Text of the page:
Stack Overflow and personal emails

This post is partly meant to be a general announcement, and partly meant to be something I can point people at in the future (rather than writing a short version of this on each email).

These days, I get at least a few emails practically every day along the lines of:

"I saw you on Stack Overflow, and would like you to answer this development question for me…"

It’s clear that the author:

  • Is aware of Stack Overflow
  • Is aware that Stack Overflow is a site for development Q&A
  • Is aware that I answer questions on Stack Overflow

… and yet they believe that the right way of getting me to answer a question is by emailing it to me directly. Sometimes it’s a link to a Stack Overflow question, sometimes it’s the question asked directly in email.

In the early days of Stack Overflow, this wasn’t too bad. I’d get maybe one email like this a week. Nowadays, it’s simply too much.

If you have a question worthy of Stack Overflow, ask it on Stack Overflow. If you’ve been banned from asking questions due to asking too many low-quality ones before, then I’m unlikely to enjoy answering your questions by email – learn what makes a good question instead, and edit your existing questions.

If you’ve already asked the question on Stack Overflow, you should consider why you think it’s more worthy of my attention than everyone else’s questions. You should also consider what would happen if everyone who would like me to answer a question decided to email me.

Of course in some cases it’s appropriate. If you’ve already asked a question, written it as well as you can, waited a while to see if you get any answers naturally, and if it’s in an area that you know I’m particularly experienced in (read: the C# language, basically) then that’s fine. If your question is about something from C# in Depth – a snippet which doesn’t work or some text you don’t understand, for example – then it’s entirely appropriate to mail me directly.

Basically, ask yourself whether you think I will actually welcome the email. Is it about something you know I’m specifically interested in? Or are you just trying to get more attention to a question, somewhat like jumping a queue?

I’m aware that it’s possible this post makes me look either like a grumpy curmudgeon or (worse) like an egocentric pseudo-celebrity. The truth is I’m just like everyone else, with very little time on my hands – time I’d like to spend as usefully and fairly as possible.

The future of "C# in Depth"

I’m getting fairly frequent questions – mostly on Twitter – about whether there’s going to be a third edition of C# in Depth. I figure it’s worth answering it once in some detail rather than repeatedly in 140 characters ;)

I’m currently writing a couple of new chapters covering the new features in C# 5 – primarily async, of course. The current "plan" is that these will be added to the existing 2nd edition to create a 3rd edition. There will be minimal changes to the existing text of the 2nd edition – basically going over the errata and editing a few places which ought to mention C# 5 early. (In particular the changes to how foreach loop variables are captured.)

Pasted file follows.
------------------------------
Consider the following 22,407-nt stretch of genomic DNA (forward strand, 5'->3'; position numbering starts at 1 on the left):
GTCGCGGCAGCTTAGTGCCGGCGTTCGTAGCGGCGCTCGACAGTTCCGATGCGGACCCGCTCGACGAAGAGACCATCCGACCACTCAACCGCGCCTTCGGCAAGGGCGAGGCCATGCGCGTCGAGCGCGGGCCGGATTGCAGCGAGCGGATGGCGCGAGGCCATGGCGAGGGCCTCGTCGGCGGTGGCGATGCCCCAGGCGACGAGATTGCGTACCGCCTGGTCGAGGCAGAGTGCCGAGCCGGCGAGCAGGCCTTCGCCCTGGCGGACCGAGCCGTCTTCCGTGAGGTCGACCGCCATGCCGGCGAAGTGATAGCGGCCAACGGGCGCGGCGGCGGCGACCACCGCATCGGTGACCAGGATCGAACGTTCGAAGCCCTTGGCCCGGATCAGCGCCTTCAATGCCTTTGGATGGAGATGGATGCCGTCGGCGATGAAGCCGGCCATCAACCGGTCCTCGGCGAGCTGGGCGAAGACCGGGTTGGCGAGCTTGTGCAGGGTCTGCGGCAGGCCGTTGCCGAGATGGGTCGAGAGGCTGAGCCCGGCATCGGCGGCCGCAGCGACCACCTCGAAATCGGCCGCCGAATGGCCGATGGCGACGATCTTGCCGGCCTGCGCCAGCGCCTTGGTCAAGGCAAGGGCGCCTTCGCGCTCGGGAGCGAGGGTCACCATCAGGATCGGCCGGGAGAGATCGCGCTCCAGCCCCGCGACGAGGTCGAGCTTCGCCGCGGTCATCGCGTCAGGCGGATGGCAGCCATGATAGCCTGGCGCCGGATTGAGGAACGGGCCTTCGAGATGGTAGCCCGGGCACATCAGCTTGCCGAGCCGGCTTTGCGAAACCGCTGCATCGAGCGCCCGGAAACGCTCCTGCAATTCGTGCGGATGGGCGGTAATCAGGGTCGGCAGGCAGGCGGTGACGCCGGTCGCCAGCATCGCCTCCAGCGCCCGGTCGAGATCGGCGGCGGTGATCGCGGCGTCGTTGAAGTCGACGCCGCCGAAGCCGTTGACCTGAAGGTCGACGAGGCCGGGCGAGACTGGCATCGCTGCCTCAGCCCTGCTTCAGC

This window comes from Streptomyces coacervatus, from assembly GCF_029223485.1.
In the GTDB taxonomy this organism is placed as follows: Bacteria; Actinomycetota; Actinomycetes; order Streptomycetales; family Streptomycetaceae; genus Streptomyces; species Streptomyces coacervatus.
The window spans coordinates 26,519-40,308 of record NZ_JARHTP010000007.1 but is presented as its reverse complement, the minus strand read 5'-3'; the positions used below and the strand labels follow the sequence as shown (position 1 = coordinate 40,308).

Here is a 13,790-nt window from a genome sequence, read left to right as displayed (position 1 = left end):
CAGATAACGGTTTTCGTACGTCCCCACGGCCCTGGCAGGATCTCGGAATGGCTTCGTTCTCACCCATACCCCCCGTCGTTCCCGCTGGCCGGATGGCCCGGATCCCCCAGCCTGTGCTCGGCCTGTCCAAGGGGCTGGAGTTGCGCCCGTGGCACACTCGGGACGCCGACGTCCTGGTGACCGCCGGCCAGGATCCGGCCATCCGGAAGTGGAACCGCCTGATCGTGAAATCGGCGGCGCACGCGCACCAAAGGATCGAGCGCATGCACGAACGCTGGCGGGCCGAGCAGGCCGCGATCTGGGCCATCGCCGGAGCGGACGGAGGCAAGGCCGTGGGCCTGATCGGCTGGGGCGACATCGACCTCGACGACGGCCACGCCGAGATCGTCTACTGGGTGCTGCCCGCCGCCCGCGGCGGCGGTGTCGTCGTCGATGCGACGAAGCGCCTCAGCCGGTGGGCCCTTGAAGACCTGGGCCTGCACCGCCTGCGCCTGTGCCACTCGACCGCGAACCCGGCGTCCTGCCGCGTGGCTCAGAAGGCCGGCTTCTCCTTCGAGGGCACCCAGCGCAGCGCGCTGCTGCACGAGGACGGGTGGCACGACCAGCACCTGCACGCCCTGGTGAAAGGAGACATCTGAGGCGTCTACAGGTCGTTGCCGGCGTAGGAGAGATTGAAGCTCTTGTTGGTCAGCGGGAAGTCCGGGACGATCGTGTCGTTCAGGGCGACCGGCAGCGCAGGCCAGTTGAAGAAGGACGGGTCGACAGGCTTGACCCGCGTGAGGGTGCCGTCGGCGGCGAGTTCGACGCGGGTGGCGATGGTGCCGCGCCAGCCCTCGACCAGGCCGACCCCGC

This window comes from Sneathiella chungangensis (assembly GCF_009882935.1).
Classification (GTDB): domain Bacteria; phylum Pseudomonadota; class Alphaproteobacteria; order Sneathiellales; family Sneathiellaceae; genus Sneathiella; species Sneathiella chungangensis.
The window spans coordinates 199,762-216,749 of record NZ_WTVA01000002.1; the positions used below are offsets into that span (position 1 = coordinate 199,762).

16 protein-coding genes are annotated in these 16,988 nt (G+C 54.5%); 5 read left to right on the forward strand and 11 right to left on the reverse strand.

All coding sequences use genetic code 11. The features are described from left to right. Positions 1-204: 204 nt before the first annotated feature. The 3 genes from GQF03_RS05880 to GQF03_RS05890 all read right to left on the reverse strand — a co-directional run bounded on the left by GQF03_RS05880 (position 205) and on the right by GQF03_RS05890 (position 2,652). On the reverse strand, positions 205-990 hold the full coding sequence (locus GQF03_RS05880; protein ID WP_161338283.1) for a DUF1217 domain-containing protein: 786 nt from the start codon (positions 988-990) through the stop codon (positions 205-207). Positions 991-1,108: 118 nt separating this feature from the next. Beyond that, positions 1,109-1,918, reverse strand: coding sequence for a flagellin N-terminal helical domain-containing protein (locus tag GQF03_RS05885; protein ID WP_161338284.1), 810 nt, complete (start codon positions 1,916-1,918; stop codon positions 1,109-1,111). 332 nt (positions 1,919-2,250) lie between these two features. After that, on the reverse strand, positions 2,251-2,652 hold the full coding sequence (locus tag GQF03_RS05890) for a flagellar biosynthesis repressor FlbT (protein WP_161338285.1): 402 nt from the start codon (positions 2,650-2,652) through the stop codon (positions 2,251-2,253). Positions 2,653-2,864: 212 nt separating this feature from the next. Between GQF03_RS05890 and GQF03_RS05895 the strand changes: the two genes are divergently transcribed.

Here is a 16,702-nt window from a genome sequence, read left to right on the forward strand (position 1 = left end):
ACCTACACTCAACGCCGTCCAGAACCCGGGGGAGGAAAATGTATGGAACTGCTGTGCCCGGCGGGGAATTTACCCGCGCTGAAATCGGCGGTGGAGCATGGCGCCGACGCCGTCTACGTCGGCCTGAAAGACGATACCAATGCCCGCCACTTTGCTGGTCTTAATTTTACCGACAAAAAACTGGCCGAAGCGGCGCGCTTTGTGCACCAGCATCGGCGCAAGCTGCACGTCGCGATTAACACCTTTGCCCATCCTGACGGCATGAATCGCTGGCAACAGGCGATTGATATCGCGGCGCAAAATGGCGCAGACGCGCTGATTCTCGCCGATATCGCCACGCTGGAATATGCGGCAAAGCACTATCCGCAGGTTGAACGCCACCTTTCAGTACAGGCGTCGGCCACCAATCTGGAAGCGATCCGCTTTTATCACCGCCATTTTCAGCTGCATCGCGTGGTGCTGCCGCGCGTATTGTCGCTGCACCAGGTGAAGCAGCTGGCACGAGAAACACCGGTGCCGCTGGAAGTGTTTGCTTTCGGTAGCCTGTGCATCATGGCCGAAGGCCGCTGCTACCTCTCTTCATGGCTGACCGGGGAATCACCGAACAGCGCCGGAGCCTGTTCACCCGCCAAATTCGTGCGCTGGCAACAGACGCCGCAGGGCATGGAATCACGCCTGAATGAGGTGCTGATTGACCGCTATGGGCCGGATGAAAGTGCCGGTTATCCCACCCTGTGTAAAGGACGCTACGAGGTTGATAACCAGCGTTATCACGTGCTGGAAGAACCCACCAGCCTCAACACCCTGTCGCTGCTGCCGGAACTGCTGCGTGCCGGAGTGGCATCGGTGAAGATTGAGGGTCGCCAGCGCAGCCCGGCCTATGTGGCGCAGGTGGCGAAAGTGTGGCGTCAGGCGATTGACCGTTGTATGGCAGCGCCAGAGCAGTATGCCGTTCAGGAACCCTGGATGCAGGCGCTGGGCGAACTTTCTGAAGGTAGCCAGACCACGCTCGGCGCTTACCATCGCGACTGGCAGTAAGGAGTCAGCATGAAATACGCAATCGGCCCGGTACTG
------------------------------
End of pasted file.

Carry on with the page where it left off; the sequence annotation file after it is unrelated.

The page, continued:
So there will definitely be new chapters. I’m hoping there’ll be a full new print (and ebook of course) edition, but no contracts have been signed yet. I’m hoping that the new chapters will be provided free electronically to anyone who’s already got the ebook of the 2nd edition – but we’ll see. Oh, and I don’t have any timelines at the moment. Work is more demanding than it was when I was writing the first and second editions, but obviously I’ll try to get the job done at a reasonable pace. (Writing about async in a way which is both accessible and accurate is really tricky, by the way.)

Of course when I’ve finished those, I’ve got two other C# books I want to be writing… when I’m not working on Noda Time, Tekpub screencasts etc…

Update

I had a question on Twitter around the "two other C# books". I don’t want to go into too many details – partly because they’re very likely to change – but my intention is to write "C# from Scratch" and "C# in Style". The first would be for complete beginners; the second wouldn’t go into "how things work" so much as "how to use the language most effectively." (Yes, competition for Effective C#.) One possibility is that both would be donationware, at least in ebook form, ideally with community involvement in terms of public comments.

I’m hoping that both will use the same codebase as an extended example, where "From Scratch" would explain what the code does, and "In Style" would explain why I chose that approach. Oh, and "From Scratch" would use unit testing as a teaching tool wherever possible, attempting to convey the idea that it’s something every self-respecting dev does :)